Guest Expert: Reporting a Security Event
By: Jenny Blaine, Security Risk Analyst, University Information Security
At the University of Minnesota, we encourage everyone in the community to report any potential security incident or apparent problem or breach. See Recognize and Report Information Security Incidents for examples of potential security incidents and how to report them.
Do you ever wonder what happens to your report? How does the University Information Security team react to your reports? What is the journey of your report?
The answer depends on what type of event you are reporting.
The University’s Incident Response (IR) team fields all information security reports that come in to [email protected], [email protected], [email protected], through Technology Help ([email protected]), and others. In some cases, the first response from the IR team may be, “Call 911 if you fear for your safety.”
In the case of your phishing report, the IR team may ask you for the headers of the email to determine the real sender. There are many different kinds of spam. Spam is all unwanted bulk email and may include marketing or represent banks or other entities that are not the University. If the IR team determines that the email is indeed phishing that targets or represents the University, they will take action and block incoming and outgoing email for the sending address, request removal of any web sites with false UMN login pages, and report the attack to Google.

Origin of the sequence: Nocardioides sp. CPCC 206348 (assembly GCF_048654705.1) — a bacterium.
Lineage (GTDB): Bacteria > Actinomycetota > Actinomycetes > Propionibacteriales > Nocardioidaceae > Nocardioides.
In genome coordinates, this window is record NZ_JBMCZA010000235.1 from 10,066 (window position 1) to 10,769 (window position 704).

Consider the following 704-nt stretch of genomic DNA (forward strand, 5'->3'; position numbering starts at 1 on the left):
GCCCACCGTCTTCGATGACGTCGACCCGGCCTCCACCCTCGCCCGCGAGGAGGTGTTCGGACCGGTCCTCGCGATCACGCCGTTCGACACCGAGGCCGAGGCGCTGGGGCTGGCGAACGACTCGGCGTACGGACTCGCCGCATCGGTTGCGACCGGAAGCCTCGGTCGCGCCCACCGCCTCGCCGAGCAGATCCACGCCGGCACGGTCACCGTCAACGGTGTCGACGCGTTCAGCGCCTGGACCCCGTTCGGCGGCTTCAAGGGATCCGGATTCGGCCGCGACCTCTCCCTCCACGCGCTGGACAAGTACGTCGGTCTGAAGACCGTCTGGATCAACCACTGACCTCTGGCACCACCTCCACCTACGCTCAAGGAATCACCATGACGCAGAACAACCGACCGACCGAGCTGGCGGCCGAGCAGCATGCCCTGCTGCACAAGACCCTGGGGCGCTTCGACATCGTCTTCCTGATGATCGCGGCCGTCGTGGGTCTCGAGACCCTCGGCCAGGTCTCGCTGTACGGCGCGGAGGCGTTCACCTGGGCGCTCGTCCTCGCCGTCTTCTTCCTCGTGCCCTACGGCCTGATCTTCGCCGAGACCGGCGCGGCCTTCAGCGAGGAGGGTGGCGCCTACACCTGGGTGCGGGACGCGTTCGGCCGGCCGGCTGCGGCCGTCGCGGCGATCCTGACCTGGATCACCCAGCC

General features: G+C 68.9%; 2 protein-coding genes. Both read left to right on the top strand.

If you report that you are afraid someone accessed or “hacked” your account, the IR team will recommend you change your password right away, and or take steps to recover your account and protect your identity. They may examine logs to see if there are any unusual logins for your account (e.g. any logins that depart from normal patterns like offshore locations, etc.), and attempt to determine if any other accounts were accessed in the same way that might indicate account compromise.
To help protect the University’s data, report to [email protected] any theft or loss of a device (e.g. laptop, mobile phone) that you use to access University systems or data. The IR team will send you a list of questions to answer that can help determine whether, in the case of theft, it would be possible for the thief to retrieve University data from your device, resulting in a potential data breach, or whether the thief will simply need to wipe your data before selling your device.
The report may pass through various phases of investigation before being resolved.
The University’s Incident Response (IR) team, with the assistance and collaboration of the Technology Help team, the Health Sciences Center for Excellence, members of the University community, like you, and others, works tirelessly to protect the University’s community, data, and reputation. They can’t do it alone. Thank you for being a good partner!